How to use game juice in elearning?
Posted on Oct 21, 2014
Games & gamification
Never heard of game juice? You are not alone.
It’s a term used within the game development industry to define the extra touches that bring a game to life and make it more engaging. Developer, Martin Jonasson, sums it up nicely:
"Juicy things are things that wobble, squirt, bounce around, and make little cute noises; it's sort of a catch-all phrase for things that make a game more satisfying to interact with."
Without it games can feel flat and dull but even a little ‘juice’ can enhance the overall feel and professionalism of the product.
The potential to make a ‘juicy’ game within elearning, which is more satisfying and interactive, is clearly desirable because it increases the chance of fulfilling the central objective of the game – to aid learning. A lifeless game will fail to engage the learner with the content and doing tasks related to it.
The ‘juice’ concept is also a useful one because, to quote Jonasson again, it is a way to achieve ‘maximum output for minimum input.’ This is particularly relevant if you are making games within a standard elearning authoring tool where you have to work within the confines of what is possible.
Here are some suggestions for adding a bit of ‘game juice’ to your elearning:
- Add Movement
By adding a motion path to an object you can create some impressive animations, especially when animating them onto the next stage. For example, you can create the illusion of a heavy object dropping or an in- game object bouncing.
- Sound effects & music
It may seem obvious but audio can produce a powerful reaction and it can have real impact within a game. Music can set the mood of the experience and enhance the drama. Clever use of sound effects can underline progression in the game so the learner gets an audio cue when they do something right or wrong.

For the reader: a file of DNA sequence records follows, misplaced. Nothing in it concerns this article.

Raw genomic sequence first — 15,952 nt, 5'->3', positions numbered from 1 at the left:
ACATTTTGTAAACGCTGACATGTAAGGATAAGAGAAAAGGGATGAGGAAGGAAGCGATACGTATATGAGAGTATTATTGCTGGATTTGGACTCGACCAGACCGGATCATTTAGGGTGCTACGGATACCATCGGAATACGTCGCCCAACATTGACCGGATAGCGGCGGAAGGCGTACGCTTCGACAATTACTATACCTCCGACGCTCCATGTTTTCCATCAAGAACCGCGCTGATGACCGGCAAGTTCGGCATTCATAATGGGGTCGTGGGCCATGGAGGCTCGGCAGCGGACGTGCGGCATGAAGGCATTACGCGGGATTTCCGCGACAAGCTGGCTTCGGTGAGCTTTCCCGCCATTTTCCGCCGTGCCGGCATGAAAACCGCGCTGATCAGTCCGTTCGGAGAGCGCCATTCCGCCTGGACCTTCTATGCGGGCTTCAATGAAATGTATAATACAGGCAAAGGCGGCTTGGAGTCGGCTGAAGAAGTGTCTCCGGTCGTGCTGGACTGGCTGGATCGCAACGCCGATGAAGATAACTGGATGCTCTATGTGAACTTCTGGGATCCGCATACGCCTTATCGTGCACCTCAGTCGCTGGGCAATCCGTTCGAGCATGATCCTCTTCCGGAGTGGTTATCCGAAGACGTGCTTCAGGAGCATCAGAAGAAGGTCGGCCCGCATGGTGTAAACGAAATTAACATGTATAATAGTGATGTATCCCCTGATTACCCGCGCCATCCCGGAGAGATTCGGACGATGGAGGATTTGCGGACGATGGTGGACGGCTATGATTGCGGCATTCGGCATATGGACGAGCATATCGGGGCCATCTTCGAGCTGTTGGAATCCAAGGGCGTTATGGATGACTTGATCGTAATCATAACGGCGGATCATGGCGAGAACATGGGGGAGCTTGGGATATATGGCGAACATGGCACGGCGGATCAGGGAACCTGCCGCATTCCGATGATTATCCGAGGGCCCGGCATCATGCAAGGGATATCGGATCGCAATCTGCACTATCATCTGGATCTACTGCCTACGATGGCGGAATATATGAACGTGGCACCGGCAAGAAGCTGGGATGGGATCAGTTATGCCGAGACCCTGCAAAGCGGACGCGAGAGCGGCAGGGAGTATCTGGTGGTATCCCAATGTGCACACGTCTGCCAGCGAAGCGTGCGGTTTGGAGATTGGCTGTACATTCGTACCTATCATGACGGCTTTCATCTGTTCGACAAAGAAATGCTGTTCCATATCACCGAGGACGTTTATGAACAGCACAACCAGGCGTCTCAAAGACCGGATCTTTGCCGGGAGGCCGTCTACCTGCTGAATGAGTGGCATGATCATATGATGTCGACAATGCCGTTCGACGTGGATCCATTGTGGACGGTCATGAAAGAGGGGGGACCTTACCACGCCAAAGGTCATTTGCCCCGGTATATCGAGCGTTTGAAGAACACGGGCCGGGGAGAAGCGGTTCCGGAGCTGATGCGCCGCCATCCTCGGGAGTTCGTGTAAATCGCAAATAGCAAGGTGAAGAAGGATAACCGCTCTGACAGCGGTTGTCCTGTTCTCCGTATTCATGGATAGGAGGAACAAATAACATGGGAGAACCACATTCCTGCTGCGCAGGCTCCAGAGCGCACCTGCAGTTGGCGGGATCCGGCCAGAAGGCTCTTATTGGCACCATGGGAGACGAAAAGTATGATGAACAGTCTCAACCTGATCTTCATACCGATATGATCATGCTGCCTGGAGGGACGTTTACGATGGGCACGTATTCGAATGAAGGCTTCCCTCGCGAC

- Visual Feedback
Pop up text is a tried and tested method of giving feedback in elearning but in games this is often distilled even further into either a single word or phrase, for example, ‘Awesome!’, which helps to establish the vocabulary of the game. It can work just as effectively with an icon or image. The main consideration is that the visual feedback is immediately understandable and provides a concise cue. The learner will quickly and instinctively gauge what is a positive action or one to avoid through such signals, especially when coupled with sound effects and dynamic animation.
- Inject Dynamism
This is all about adding interest and energy to the way one screen moves into another. Instead of the learner clicking and then jumping from one screen to the next, a more dynamic treatment adds to the game feel, for example, if the screen pushes up from the bottom of the frame.
Give it a go
I've been experimenting to see what can be achieved with custom-made elearning games using the popular authoring tool, Storyline 2 by Articulate. The enhanced animation capabilities make it easier to get the movement, swish or bounce which helps to give a game the desired ‘juice’. You can see an example at www.wearesponge.com/bpgame of a demonstration game called Lock Down which we created for Charlie Kneen, a Social Learning Consultant for BP. It has two game challenges on the theme of data security.
According to Ambient Insight Research, the global game-based learning market is predicted to reach $2.3 billion by 2017. Even if the forecast is half correct the potential for games in elearning is huge.
So as the market grows, elearning professionals may find themselves having to ‘skill up’ on game basics and the ability to add ‘juice’ is a good place to start.
Author: Jason Butler, Elearning Developer, Sponge
Jason’s background is in indie game development. He currently works as an Elearning Developer for Sponge, specialising in games.
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